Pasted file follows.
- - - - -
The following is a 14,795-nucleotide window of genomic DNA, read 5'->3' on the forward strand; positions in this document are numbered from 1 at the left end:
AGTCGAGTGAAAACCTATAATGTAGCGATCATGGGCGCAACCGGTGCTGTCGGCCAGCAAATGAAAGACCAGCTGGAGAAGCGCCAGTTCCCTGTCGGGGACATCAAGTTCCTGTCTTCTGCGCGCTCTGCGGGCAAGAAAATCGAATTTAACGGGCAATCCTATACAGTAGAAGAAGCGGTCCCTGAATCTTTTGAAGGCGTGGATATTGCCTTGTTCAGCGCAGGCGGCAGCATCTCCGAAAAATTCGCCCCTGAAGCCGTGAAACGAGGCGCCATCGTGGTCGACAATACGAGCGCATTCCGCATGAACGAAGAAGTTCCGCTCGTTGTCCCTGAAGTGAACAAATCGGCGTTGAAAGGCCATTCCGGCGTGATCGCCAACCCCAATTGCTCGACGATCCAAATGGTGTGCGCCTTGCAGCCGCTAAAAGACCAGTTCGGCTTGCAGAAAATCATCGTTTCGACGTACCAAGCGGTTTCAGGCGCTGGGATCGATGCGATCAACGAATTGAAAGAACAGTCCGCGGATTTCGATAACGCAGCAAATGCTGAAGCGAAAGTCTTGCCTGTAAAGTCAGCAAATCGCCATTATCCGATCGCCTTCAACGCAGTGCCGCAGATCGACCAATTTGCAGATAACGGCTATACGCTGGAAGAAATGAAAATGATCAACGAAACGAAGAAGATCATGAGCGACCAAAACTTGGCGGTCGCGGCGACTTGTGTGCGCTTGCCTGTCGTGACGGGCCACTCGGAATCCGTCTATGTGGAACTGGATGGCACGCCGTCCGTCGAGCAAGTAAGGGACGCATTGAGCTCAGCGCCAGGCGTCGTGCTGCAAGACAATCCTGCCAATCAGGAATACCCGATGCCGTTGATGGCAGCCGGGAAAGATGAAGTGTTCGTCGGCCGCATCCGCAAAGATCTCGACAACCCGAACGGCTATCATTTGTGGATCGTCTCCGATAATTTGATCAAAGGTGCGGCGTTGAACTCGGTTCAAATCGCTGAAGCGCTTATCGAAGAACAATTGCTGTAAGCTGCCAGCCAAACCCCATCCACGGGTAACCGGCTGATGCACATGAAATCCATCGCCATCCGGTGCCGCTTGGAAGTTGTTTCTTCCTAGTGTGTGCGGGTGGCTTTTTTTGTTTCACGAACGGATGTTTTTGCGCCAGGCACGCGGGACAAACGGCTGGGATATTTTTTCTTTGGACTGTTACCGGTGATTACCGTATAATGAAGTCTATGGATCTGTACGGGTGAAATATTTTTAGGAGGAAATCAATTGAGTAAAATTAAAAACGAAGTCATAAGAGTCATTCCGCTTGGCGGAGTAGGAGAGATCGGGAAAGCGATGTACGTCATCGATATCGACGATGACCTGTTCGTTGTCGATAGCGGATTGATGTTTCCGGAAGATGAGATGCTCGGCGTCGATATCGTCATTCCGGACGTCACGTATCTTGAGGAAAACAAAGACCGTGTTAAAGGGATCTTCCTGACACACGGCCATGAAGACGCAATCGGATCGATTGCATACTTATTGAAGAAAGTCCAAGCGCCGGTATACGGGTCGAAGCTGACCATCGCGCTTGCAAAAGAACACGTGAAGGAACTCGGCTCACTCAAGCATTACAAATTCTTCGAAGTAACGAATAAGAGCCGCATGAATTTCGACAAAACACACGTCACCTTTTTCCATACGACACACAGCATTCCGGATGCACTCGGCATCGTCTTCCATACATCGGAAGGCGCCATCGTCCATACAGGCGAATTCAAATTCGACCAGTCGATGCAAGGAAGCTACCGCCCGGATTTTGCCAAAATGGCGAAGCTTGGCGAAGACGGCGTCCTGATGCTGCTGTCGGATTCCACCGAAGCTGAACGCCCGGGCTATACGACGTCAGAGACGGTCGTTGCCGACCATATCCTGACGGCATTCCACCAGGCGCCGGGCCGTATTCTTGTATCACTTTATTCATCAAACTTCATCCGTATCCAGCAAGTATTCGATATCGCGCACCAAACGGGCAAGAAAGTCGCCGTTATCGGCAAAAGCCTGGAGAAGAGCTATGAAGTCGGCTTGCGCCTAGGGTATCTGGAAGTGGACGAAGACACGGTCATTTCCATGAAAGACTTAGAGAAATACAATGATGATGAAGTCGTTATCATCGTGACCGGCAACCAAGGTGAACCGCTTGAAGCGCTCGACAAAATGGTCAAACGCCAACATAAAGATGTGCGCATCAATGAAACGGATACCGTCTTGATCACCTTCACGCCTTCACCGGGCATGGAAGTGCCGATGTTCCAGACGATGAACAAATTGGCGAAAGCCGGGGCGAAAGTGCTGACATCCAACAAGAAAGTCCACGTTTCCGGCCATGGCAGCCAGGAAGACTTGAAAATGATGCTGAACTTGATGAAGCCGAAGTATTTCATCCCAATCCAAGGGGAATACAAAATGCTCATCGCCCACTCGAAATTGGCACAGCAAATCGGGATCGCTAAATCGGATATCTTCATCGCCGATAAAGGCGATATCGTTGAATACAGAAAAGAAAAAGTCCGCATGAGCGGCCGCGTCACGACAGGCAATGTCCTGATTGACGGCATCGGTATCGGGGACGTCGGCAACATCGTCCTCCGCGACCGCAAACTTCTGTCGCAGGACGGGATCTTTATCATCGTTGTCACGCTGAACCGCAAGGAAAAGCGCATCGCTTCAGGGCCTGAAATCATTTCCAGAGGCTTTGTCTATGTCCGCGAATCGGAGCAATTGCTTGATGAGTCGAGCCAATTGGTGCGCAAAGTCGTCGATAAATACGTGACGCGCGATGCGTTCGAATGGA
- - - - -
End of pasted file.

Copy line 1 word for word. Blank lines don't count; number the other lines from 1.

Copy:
The following is a 14,795-nucleotide window of genomic DNA, read 5'->3' on the forward strand; positions in this document are numbered from 1 at the left end: